|Henrietta Clark Sartor was born on July 6, 1904 in Lake Charles to Caroline and Nathan Clark. Every person must have his own vision of things to come, but many Americans like Henrietta Sartor practice the concept that if we fail to dare, if we do not try, the next generation will harvest the fruit of our indifference; a world we did not want, but a world we could have made better. Henrietta was a free spirit who made things happen no matter who said it could not be done. In 1934, Henrietta Sartor opened the first Louisiana State Accredited Modern School of Beauty Culture for blacks in Louisiana.
Mrs. Sartor was highly regarded expert in the field of beauty culture. She was a graduate of the Burnham School of Beauty Culture in Chicago. In a class of 85 she finished with an average of 95% in technical subjects related to beauty culture. There were only two blacks in the class. Mrs. Sartors beauty school grew rapidly. She had an average of 300 weekly clients and more 1,000 persons have graduated from her school. In recognition of her superior knowledge of beauty culture, Mrs. Sartor has served as the educational advisor for the Shreveport Chapter of the Master Beautician’s Local Chapter. She was the first black to teach beauty culture at the Milam Street Training School in Shreveport. She brought professionalism to the beauty culture field for blacks in Louisiana and has been recognized as one of the pioneers in the area of beauty culture in America. Her tradition of striving for excellence is being carried on today in the school in which she started in 1934 by two of her students, Mrs. Elgin Hill and Mrs. Roberta Minor, who bought the business from Mrs. Sartor when she decided to retire. It is known today in Shreveport as the R. and E. House of Beauty.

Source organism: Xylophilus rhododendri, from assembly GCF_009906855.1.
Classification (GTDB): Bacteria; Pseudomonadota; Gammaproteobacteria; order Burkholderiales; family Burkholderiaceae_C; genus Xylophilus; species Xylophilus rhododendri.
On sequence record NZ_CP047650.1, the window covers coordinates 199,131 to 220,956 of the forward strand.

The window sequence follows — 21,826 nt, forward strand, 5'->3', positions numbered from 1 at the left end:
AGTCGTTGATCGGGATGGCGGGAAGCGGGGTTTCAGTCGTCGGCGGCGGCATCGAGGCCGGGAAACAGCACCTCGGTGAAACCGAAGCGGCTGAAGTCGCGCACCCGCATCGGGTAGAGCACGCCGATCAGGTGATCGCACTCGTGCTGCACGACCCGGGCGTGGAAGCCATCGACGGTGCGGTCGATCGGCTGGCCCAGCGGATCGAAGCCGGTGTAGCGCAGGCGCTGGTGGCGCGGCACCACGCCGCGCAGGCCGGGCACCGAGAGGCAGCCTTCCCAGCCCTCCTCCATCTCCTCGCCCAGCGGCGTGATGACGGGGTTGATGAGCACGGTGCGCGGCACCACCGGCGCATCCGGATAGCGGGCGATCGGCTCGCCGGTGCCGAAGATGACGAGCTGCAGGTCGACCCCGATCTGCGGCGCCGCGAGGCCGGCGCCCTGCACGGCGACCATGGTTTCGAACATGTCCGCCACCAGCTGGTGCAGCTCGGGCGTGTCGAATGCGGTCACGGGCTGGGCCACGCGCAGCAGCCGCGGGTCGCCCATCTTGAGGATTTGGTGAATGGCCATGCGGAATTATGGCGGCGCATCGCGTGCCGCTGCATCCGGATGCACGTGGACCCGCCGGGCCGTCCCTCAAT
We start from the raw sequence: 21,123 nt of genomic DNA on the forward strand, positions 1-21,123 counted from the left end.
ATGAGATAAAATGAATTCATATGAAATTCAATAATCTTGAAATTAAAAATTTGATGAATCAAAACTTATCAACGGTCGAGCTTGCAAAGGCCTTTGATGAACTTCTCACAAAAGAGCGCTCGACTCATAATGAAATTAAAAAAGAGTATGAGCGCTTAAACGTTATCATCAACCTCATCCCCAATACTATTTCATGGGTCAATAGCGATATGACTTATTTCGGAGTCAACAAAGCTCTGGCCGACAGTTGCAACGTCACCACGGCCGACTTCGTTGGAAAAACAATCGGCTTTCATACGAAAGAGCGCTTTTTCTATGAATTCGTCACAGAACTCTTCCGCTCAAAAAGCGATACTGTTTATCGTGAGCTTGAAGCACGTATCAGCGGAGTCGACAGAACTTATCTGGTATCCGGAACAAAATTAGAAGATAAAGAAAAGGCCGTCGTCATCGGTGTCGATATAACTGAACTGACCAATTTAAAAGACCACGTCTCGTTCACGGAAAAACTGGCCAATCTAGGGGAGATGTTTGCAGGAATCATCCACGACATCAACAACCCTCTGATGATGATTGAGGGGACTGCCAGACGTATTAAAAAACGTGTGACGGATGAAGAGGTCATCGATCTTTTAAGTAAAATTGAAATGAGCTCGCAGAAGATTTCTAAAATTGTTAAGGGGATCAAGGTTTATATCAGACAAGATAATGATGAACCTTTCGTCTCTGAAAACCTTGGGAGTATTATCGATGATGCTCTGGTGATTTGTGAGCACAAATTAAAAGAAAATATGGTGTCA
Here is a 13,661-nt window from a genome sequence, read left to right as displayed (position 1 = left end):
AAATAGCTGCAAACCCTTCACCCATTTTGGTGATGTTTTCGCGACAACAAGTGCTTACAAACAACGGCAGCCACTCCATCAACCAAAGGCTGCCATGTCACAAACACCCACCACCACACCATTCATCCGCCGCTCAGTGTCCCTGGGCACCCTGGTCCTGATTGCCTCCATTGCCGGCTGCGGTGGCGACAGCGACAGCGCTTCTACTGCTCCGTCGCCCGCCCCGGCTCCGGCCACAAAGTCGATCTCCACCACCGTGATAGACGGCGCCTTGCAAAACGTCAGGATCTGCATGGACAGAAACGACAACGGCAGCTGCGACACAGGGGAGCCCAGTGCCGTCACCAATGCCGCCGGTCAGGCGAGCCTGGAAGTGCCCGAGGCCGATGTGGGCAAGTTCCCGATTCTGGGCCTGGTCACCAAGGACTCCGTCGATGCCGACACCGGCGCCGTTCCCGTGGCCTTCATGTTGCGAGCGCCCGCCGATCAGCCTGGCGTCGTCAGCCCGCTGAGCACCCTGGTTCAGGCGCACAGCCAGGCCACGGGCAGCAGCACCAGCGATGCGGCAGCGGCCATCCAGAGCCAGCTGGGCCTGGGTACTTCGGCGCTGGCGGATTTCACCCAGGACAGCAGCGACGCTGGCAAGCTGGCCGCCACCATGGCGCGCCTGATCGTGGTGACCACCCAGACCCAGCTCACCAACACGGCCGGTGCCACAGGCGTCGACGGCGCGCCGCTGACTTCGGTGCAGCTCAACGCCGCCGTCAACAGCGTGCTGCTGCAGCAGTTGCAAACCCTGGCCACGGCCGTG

Next to her love for beauty culture was her love for the Methodist Church. She was the niece of the late Rev. T. B. Orville, who served as the superintendent of the Shreveport District. On October 9, 1939, Henritta Clark became the wife of Rev. William Sartor who served as a Military Chaplain and also served as the pastor of St. James Methodist Church in Shreveport. After retiring from Caddo Parish as a teacher, she moved to California. She returned to Shreveport in 1979 and reunited with St. James United Methodist Church where she served as a faithful member until her death on August 21, 1985. Her funeral service was held at the J. S. Williams funeral home in Shreveport on August 24, 1985. She leaves to mourn more than one generation of people she trained in the beauty culture field, several children whom she raised as her own and a host of friends of this pioneer black business woman who was known until her death for her free spirit and ability to make things happen that many people believed could not take place, but Henrietta Clark Sartor dared to try and then she succeeded.
|Source: Journal Louisiana Conference, 1986; p.285-286 By James A. Graham|